Fundamentals November 2018

Published at 13:29 23 Nov 2018 by

Fundamentals is our monthly review of global oil data, this is the November edition.

The main changes to our 2018 and 2019 balances this month relate to the Iran waivers and higher US production. Compared to last month, when we expected 0.9 mb/d of Q4 18 stockdraws, we now expect draws of 0.6 mb/d. Across 2019, Q1 19 stockbuilds are higher at 0.4 mb/d while 2019 stocks are expected to be flat. Of course, all of this may change if OPEC decides to curtail production in 2019 to the tune of 1 to 1.5 mb/d, but for now, we are not adjusting our OPEC balances for next year.

The biggest change to our Q4 18 OPEC estimates comes from the announcement of the Iranian waivers, with the rest of the changes to OPEC and non-OPEC ex-US figures marginal. We have noted several times that Russian and UAE production will likely come in around 0.15 mb/d higher than our initial forecast for Q4 18 based on October production, but increases from Saudi Arabia, Iraq and Kuwait have come in exactly in line, if not slightly below in the case of the Kingdom.

However, following the Iran waivers, we have had to increase our estimate for Iranian production based on 1.3 mb/d of exports in December. Q4 18 Iranian crude, condensate and NGLs production is now pegged 0.3 mb/d higher at 3.3 mb/d (with crude at 2.6 mb/d) versus our previous estimates—this also includes Iran being able to store 30 mb of crude in China in bonded tanks, which allows them to delay the cutback in production. Details about the volumes involved in the US sanctions waivers are still missing, weeks after the announcement. While this opacity seems intentional—the US administration is trying to maximise its room to manoeuvre and reconcile its contradictory aims of pressuring Tehran and keeping oil prices down—its ambiguity is likely to undermine the credibility of its own Iran policy. This carries with it the risk that exports may come in higher than 1.3 mb/d, although payment and insurance difficulties may keep the volume of cheating limited.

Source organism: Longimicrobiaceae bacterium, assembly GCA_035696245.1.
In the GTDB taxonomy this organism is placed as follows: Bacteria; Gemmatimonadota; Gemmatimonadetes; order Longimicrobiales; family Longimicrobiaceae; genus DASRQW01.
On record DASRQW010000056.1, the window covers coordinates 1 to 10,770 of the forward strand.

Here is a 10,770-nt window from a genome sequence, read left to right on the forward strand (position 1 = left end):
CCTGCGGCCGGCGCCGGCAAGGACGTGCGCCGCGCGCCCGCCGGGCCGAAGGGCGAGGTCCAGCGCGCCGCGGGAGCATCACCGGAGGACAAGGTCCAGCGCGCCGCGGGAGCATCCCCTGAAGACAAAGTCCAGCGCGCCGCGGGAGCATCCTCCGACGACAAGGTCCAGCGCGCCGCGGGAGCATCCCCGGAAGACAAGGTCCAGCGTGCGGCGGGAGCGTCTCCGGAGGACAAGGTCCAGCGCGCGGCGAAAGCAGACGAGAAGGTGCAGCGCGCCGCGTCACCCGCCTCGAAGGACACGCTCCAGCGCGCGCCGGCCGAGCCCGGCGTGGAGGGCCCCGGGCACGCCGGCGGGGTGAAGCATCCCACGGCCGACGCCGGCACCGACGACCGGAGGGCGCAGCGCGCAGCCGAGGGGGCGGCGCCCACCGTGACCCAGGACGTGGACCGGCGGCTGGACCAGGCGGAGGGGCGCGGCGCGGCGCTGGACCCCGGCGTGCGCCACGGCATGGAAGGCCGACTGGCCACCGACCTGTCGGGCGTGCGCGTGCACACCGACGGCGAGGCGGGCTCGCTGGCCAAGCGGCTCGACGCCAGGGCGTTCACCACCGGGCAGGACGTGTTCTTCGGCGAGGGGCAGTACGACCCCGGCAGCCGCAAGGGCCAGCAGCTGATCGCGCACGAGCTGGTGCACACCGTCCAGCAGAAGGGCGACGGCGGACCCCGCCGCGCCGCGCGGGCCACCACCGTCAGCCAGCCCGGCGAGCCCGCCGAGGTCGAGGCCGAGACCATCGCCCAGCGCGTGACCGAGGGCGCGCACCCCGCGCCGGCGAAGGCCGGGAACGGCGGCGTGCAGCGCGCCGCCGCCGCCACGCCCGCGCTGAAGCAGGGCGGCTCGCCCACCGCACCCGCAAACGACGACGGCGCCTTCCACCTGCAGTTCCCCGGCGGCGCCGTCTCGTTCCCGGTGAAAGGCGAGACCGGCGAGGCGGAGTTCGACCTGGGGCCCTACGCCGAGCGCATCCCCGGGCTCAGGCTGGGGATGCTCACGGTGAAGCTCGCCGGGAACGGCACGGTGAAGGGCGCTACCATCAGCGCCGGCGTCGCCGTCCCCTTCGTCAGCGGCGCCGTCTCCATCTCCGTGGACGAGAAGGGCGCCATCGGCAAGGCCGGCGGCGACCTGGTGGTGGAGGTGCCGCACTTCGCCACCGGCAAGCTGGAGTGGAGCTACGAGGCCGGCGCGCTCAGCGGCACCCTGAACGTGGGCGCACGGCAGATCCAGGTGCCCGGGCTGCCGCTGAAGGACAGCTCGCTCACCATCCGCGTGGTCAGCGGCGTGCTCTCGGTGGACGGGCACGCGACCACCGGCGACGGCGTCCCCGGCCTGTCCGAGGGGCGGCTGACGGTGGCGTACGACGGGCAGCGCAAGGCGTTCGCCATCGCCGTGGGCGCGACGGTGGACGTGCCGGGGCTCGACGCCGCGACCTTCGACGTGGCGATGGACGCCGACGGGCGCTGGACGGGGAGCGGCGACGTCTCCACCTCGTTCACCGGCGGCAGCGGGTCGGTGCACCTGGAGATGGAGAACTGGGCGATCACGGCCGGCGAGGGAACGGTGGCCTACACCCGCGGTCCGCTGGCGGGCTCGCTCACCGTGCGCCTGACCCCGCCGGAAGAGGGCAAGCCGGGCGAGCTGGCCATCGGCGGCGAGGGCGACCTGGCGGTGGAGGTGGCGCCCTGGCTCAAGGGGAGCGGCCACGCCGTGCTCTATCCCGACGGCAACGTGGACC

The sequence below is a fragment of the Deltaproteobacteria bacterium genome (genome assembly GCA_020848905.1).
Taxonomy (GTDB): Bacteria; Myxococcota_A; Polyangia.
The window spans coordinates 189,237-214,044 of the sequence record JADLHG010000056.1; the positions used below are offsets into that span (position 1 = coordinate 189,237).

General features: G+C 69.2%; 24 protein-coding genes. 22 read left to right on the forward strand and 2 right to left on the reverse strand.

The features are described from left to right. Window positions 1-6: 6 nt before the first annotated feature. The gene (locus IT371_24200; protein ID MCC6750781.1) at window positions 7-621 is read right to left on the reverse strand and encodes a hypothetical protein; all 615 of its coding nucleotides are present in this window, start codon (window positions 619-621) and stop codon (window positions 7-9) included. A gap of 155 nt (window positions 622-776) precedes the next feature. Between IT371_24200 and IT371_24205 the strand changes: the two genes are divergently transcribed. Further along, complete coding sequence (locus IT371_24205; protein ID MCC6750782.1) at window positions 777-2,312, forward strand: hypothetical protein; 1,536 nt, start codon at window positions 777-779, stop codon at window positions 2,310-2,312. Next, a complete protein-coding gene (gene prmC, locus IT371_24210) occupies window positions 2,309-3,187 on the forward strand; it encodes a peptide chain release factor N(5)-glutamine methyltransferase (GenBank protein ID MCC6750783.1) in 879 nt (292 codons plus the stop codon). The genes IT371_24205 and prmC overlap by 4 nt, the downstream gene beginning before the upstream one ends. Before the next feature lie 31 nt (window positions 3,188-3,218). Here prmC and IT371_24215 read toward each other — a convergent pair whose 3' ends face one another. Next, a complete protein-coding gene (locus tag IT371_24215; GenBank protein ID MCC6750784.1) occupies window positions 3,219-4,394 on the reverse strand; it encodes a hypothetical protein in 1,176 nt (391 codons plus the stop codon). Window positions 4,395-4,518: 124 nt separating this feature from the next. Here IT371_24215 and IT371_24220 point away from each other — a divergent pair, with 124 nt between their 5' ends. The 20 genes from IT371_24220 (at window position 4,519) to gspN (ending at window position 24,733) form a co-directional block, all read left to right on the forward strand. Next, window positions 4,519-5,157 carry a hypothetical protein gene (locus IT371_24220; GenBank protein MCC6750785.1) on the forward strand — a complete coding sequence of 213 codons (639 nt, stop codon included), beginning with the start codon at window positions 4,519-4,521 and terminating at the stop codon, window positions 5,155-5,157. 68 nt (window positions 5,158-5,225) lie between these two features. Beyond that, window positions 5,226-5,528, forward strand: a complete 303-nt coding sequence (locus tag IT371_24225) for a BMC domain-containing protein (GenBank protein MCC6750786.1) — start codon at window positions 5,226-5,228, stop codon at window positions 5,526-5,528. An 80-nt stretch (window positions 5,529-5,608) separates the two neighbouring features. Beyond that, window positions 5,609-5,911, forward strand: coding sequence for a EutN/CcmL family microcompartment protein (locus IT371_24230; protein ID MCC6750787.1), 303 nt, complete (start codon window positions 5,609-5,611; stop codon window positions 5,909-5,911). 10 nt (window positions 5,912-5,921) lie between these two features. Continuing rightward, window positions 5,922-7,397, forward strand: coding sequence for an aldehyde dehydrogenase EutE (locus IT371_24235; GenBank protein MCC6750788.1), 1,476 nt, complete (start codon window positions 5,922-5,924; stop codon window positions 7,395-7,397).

Outside of Iran, the primary supply centre that has surprised to the upside in our balances is the US. This is based on a surge in output over July and particularly August, when crude output surpassed every expectation on the Street and rose by 0.3 mb/d m/m, which we have extrapolated forward. As a result, we have revised our 2018 non-OPEC supply number upward by 0.23 mb/d, with 0.22 mb/d of the revision coming from the US.

The scale of growth in August remains suspect given a large part of the increase came from ‘other’ non-key basins, but there is little doubt that, having grown in line with expectations through H1 18, Q3 18 US production surged over and above even the most bullish expectations in the market. We expect q/q growth in total liquids to slow (led by NGLs) in Q4 18, but there will still be some growth according to our balances, and y/y growth will still be incredibly strong at over 2 mb/d.

This, together with higher Iranian production estimates, reduces our Q4 18 stockdraws by 0.3 mb/d to 0.6 mb/d. Add on the refinery delays in Asia, and Q4 18 is no longer going to be the tightest quarter for crude balances in a decade—even though, on a monthly basis, November will be as Iranian exports should plummet this month.

For 2019, the changes are minor and mainly concern carrying the higher US production baseline forward. However, there are increasing demand fears leading to widespread end-user destocking in Asia, which is now showing up in weaker petrochemical margins. The Chinese government, for instance, remains cautious about the likelihood of a trade breakthrough with the US. With growth in retail sales, manufacturing and property investment slowing, this is impacting confidence, which can, in turn, slow investment further and pull demand growth down next year. While we are cautious at 1.3 mb/d of y/y growth in demand next year—and the cold weather so far does suggest we may keep winter demand high over Q1 19 as well, as long as the cold persists—there are increasingly downside risks to our demand figures for next year.

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